As the political climate in the USA evolved in the sixties, more opportunities for challenging the blacklist presented themselves. In 1965-66 Seeger hosted “Rainbow Quest”, a local New York City TV show that featured him talking and jamming with guests like Buffy Sainte-Marie, Johnny Cash, June Carter, Bernice Johnson Reagon, and Malvina Reynolds. In 1968 he made a national TV breakthrough when he appeared on the popular CBS show, The Smothers Brothers Comedy Hour and sang his powerful anti-war song “Waist Deep in the Big Muddy”.

 

After the sixties, the main cause in Pete Seeger’s life undoubtedly became the environment. Influenced by Rachel Carson’s important 1962 book Silent Spring, he and Toshi decided to undertake a daunting task – cleaning up the PCB-polluted Hudson River (which ran by their home in upstate New York). In 1966 the two co-founded the Hudson River Sloop Clearwater and its related musical offshoot The Great Hudson River Revival (a.k.a. The Clearwater Festival). In 1969 the foundation’s dream, The Clearwater, a replica of a 19th century sloop, began to sail up and down the river. Pete, Toshi, and other activists combined popular education with music, and invited community participation in cleanup campaigns. Their campaign played a key role in the passage of the Clean Water Act (1972) and the eventual clampdown by the EPA on Hudson River polluters.

 

Despite his turn to the environment, Pete never strayed far from working class struggles, the women’s movement, the rights of migrant workers, and the fight against racism. He also continue to speak out against war and imperialism. Pete braved public condemnation by travelling to North Vietnam in 1972, while the American war on that country still raged. Shortly after the 1973 U.S.-backed coup that overthrew the Popular Unity government in Chile, he joined Bob Dylan and Phil Ochs at a New York benefit concert for Chilean refugees. In 1983 he attended the Nueva Cançion song festival in Nicaragua while the Reagan Administration was fomenting terrorist attacks against the country’s Sandinista revolution. The list could go on and on.

 

In his last years, as the tributes poured in, Pete Seeger was recognized by sectors of the American establishment. In January 2009 he was invited to sing with Bruce Springsteen at President Obama’s inauguration. At Pete’s suggestion they chose to sing Woody Guthrie’s anthem “This Land is Your Land”. They made sure to sing the two verses that are usually left out of the song – the ones that take a dig at private property and speak of lines of hard-hit people standing outside relief offices. In October 2011 Pete could be seen, hands gripping his walker, at the head of a procession that marched from his just-completed Symphony Hall concert, down thirty Manhattan blocks to Occupy New York’s Coumbus Circle encampment. There, accompanied by grandson Tao, and Arlo Guthrie, he led a new generation in a singalong of “We Shall Overcome”.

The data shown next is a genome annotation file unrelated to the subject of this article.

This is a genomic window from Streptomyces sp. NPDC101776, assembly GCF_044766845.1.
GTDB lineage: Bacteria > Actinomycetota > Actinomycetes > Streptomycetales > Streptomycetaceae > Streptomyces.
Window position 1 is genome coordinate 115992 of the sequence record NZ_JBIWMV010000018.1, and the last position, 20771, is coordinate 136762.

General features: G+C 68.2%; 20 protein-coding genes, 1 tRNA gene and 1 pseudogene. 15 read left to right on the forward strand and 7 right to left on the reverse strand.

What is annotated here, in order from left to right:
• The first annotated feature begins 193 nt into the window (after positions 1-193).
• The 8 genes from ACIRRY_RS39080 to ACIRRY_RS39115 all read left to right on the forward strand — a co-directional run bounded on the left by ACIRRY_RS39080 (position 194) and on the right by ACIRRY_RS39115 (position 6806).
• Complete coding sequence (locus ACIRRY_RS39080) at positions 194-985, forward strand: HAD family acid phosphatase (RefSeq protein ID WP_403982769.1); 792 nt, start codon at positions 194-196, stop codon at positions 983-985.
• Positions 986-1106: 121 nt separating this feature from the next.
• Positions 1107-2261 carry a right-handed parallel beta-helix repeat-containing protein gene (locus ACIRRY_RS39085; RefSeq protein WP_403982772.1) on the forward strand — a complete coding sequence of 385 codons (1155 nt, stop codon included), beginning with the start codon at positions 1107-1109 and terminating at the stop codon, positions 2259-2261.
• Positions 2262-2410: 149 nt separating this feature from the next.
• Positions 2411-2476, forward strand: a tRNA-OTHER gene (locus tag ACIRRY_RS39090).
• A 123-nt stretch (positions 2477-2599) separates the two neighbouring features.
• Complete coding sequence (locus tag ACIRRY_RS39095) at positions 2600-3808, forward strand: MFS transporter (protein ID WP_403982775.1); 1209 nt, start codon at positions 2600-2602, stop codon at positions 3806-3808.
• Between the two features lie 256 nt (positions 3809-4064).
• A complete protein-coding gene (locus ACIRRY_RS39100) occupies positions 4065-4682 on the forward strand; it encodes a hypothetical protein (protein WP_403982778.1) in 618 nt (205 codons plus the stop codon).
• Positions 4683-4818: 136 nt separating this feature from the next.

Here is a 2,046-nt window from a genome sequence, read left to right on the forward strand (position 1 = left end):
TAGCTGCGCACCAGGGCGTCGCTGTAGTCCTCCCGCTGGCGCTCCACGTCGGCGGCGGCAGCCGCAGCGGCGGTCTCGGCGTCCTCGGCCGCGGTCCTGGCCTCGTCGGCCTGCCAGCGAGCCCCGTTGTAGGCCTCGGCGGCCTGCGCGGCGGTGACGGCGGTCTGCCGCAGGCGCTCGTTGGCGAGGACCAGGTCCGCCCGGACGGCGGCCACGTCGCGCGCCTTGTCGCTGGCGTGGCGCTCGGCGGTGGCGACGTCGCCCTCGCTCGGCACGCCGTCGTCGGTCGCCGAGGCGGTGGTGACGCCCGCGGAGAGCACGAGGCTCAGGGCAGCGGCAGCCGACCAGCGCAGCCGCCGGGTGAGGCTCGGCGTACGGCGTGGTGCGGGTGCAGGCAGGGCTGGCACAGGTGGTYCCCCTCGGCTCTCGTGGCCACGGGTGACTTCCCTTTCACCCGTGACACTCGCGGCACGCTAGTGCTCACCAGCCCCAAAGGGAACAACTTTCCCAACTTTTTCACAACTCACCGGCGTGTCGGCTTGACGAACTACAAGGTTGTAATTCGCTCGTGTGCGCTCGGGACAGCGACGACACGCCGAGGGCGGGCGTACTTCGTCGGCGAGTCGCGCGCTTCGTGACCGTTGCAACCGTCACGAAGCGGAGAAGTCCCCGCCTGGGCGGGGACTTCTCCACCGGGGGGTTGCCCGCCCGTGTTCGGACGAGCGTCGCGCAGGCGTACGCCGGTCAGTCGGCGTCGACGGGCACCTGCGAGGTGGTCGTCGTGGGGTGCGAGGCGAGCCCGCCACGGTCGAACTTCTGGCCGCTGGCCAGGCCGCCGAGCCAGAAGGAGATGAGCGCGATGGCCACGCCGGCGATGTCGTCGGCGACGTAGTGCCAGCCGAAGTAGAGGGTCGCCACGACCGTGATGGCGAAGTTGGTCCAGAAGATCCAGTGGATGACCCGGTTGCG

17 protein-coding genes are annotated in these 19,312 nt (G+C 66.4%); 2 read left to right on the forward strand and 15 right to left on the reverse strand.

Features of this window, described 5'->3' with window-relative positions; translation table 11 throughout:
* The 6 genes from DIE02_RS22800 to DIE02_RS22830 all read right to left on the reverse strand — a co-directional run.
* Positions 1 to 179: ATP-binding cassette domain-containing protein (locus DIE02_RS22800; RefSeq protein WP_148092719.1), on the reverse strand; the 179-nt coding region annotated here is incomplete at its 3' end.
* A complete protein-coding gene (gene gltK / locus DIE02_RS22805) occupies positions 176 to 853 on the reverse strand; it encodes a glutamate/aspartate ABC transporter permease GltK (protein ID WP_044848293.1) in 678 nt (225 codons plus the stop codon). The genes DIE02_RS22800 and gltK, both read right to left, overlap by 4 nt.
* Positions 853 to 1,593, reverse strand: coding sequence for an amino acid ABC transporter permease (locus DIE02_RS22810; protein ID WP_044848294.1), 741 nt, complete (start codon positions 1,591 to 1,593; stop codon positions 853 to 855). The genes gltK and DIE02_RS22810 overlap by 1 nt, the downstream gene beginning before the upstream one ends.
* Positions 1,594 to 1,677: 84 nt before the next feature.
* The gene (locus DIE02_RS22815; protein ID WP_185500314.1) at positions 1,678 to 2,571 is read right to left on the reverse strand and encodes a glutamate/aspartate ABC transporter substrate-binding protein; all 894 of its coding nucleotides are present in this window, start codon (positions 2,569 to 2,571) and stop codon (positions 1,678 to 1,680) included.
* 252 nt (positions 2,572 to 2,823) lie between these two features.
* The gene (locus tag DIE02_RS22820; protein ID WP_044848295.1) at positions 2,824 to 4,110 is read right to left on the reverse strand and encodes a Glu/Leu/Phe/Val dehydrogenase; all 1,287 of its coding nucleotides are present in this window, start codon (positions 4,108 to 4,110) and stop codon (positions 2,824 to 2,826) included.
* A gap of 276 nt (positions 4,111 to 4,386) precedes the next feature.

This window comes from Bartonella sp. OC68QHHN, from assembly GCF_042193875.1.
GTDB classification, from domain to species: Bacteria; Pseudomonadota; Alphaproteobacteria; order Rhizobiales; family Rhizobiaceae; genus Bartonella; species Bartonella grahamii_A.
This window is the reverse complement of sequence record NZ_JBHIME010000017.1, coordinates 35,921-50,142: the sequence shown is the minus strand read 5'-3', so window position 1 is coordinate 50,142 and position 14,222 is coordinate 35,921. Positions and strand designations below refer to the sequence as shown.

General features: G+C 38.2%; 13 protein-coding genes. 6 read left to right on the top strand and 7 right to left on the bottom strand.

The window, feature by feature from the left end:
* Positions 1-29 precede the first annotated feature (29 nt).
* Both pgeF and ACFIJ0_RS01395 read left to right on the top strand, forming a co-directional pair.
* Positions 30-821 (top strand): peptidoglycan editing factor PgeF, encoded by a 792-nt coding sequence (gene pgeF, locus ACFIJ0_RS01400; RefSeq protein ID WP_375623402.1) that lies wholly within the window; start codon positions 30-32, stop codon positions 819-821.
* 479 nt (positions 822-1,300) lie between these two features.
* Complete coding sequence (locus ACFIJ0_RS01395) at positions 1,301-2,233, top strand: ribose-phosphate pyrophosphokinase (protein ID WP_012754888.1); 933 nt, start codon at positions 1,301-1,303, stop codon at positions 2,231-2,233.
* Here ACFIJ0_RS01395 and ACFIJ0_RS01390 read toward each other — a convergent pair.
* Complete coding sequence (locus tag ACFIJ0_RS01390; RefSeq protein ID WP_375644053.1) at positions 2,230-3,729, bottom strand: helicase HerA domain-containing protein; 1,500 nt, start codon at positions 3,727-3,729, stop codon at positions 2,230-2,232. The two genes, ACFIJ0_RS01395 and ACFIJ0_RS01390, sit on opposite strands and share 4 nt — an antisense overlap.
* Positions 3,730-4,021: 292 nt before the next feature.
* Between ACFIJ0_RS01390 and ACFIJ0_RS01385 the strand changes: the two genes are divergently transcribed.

After his death on January 27th, much of the mainstream media was lavish in its praise of Pete Seeger. President Obama called him “America’s tuning fork” and hailed him for defending worker’s rights, civil rights, world peace and the environment. Although the obituaries often mentioned his early membership in the CPUSA, what was missing was any examination of the underlying philosophy that formed the basis of his remarkably consistent world-view. However, a few left-wing publications suggested that it might have something to do with his essential communism. Seeger himself, in several latter-day interviews declared that he was still a communist (as in “small-c” communist). A tribute on the CPUSA’s website declared that Pete Seeger “never wavered from his communist beliefs even after leaving the Communist Party, and in fact remained a friend of the party and reader and supporter of People’s World until his death” (“Pete Seeger and American Communism”, People’s World, Feb. 13, 2014). Similarly, in a January 29th tribute, Jacobin editor Bhaskar Sunkara wrote: “It’s not that Pete Seeger did a lot of good despite his longtime ties to the Communist Party; he did a lot of good because he was a communist.” Now that’s something to talk about.

 

For a good documentary on Seeger’s life check out Pete Seeger: The Power of Song (PBS, 2007)